Lincolnshire Skin Cancer Services Improvement and Innovation Programme
by United Lincolnshire Hospitals NHS Trust
Lincolnshire is a rural county, with a population of around 800,000. It has one of the largest numbers of people with skin cancer in the East Midlands. The diagnosis and management of people with suspected cancer had become increasingly challenging for two main reasons. One was the difficulty in providing capacity for the year-on-year increase in the number of suspected skin cancer two week wait referrals without impacting on access to care for people with other skin problems, such as psoriasis and eczema. The second issue was a lack of any specialist nursing support for patients diagnosed with skin cancer. This was highlighted by the Getting It Right First Time (GIRFT) review in 2018, and by the East Midlands Cancer Alliance in 2019. Innovative community and hospital clinics were developed to address these challenges. These Spot and Rapid Access clinics focused on the initial review of people with suspected skin cancer, providing a more efficient service to patients with suspicious skin lesions. Alongside the clinics, a new model of care was introduced to support patients diagnosed with skin cancer. This Skin-XL project incorporated a mix of site-based skin cancer support nurses, specialist skin cancer nurses and nurse surgeons.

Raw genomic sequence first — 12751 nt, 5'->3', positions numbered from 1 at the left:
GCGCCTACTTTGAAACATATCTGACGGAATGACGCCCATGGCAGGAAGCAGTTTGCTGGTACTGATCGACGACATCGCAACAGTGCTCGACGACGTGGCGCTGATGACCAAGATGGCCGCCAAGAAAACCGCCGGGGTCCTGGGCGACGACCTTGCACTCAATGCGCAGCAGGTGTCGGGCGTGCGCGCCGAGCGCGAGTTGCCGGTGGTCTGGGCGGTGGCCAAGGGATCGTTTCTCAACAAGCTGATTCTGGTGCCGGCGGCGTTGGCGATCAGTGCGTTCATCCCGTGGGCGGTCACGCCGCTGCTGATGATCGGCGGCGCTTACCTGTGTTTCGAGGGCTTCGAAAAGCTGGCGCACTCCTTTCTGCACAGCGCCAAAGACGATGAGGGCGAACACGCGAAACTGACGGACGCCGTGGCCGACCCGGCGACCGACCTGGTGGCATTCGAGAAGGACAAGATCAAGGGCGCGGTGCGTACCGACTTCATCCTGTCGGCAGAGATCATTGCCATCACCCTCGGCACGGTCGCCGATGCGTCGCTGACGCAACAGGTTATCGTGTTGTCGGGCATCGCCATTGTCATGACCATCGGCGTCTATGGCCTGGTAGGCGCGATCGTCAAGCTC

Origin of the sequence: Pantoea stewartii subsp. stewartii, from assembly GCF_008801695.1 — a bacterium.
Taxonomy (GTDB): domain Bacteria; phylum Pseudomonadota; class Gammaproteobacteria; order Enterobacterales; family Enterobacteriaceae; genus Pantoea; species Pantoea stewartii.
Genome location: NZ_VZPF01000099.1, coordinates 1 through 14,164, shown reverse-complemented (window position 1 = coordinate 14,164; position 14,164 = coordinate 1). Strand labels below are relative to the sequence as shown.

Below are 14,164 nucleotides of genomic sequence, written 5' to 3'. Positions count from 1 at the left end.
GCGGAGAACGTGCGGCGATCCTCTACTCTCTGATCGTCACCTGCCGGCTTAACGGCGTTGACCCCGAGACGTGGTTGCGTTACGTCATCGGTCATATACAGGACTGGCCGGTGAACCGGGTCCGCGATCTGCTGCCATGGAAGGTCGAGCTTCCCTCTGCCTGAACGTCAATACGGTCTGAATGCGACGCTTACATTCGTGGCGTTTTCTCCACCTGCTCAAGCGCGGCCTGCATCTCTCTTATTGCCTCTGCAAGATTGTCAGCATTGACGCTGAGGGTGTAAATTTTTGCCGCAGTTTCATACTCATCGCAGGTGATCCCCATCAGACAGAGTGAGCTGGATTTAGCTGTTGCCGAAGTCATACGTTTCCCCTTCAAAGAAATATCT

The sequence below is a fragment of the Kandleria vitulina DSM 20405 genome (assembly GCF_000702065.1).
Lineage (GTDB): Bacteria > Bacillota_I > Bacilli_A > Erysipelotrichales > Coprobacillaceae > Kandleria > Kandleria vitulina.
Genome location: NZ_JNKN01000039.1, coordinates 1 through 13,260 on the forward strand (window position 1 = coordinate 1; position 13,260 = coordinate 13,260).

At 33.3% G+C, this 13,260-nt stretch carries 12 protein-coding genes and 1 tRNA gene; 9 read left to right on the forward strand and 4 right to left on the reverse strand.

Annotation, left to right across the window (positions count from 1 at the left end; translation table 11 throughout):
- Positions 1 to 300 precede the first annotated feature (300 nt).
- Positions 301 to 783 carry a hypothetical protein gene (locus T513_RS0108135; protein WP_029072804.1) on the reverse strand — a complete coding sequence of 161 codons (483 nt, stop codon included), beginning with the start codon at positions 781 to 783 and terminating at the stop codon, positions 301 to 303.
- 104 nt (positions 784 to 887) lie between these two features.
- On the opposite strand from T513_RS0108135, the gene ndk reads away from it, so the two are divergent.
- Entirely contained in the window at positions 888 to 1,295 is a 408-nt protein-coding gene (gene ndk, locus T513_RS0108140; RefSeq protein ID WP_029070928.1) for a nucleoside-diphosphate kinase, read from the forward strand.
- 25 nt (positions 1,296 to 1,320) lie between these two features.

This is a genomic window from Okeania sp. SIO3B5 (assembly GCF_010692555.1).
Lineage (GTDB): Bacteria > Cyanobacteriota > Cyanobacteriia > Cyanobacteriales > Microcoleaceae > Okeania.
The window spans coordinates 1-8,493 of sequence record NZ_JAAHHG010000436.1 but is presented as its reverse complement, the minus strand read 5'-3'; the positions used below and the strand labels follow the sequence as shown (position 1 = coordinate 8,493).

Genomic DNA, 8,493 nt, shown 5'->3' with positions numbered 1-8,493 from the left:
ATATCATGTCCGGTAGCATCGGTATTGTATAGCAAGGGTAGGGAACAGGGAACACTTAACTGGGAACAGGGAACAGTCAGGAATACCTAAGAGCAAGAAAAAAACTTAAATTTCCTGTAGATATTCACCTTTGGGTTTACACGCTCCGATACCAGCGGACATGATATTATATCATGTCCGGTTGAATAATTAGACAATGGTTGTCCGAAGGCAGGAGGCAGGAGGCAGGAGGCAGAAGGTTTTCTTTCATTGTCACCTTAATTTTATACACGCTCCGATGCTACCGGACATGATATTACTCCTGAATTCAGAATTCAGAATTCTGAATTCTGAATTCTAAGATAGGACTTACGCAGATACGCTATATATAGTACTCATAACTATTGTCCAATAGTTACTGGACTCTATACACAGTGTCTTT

"The judges felt that the multi-professional teamworking demonstrated by United Lincolnshire Hospitals NHS Trust’s project meant it warranted its place as category winner. The expected improvements in care delivery will affect a large patient population as well as reflecting the national imperatives for role development."
Holistically Transforming the Management of Delusional Infestation in Our Psychodermatology MDT Service
by Bart’s Health London
The Psychodermatology service at Bart’s Health has transformed the way in which patients with Delusional Infestation (DI) are managed. DI is a rare, primary psychiatric condition, that presents primarily to dermatologists because of its cutaneous nature. Patients believe they have living organisms, or non-living objects, emanating from their skin. There is a high disease burden and low social functioning, making this a very debilitating condition with which to live. Screening blood and urine tests were introduced to investigate the primary and secondary causes of DI. A serum prolactin monitoring system was used to ascertain and monitor treatment adherence. In addition, a patient information leaflet was developed for people with DI. This is being refined based on patient feedback, which has been positive to date. A database of over 1000 patients has been compiled, which has enabled Bart’s Health to evaluate the outcomes of the patients seen and conduct further research into this cohort of patients. Guidelines for managing DI, led by Dr Ahmed, were published as a Cochrane review in 2019.
"Bart’s Health London’s project was awarded a high commendation in recognition of the pioneering work described in the application in caring for people with delusional parasitosis."